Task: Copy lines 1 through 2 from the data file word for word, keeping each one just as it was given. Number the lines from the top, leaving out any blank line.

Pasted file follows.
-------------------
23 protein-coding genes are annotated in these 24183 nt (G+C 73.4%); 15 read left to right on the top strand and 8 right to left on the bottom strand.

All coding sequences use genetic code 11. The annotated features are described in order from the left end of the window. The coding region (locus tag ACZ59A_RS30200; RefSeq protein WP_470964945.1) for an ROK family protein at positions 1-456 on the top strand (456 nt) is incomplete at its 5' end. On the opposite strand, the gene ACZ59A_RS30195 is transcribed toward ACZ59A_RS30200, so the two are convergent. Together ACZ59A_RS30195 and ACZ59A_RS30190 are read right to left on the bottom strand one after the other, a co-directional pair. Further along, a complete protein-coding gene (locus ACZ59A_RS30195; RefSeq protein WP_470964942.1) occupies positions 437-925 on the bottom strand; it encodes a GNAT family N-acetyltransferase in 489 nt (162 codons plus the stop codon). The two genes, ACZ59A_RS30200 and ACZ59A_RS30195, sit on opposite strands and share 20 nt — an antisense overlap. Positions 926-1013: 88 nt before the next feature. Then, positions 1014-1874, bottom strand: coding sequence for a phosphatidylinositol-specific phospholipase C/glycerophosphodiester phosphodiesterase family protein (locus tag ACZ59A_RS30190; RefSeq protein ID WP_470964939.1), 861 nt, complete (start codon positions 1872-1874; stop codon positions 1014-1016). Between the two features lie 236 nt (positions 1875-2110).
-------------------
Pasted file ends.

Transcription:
23 protein-coding genes are annotated in these 24183 nt (G+C 73.4%); 15 read left to right on the top strand and 8 right to left on the bottom strand.

All coding sequences use genetic code 11. The annotated features are described in order from the left end of the window. The coding region (locus tag ACZ59A_RS30200; RefSeq protein WP_470964945.1) for an ROK family protein at positions 1-456 on the top strand (456 nt) is incomplete at its 5' end. On the opposite strand, the gene ACZ59A_RS30195 is transcribed toward ACZ59A_RS30200, so the two are convergent. Together ACZ59A_RS30195 and ACZ59A_RS30190 are read right to left on the bottom strand one after the other, a co-directional pair. Further along, a complete protein-coding gene (locus ACZ59A_RS30195; RefSeq protein WP_470964942.1) occupies positions 437-925 on the bottom strand; it encodes a GNAT family N-acetyltransferase in 489 nt (162 codons plus the stop codon). The two genes, ACZ59A_RS30200 and ACZ59A_RS30195, sit on opposite strands and share 20 nt — an antisense overlap. Positions 926-1013: 88 nt before the next feature. Then, positions 1014-1874, bottom strand: coding sequence for a phosphatidylinositol-specific phospholipase C/glycerophosphodiester phosphodiesterase family protein (locus tag ACZ59A_RS30190; RefSeq protein ID WP_470964939.1), 861 nt, complete (start codon positions 1872-1874; stop codon positions 1014-1016). Between the two features lie 236 nt (positions 1875-2110).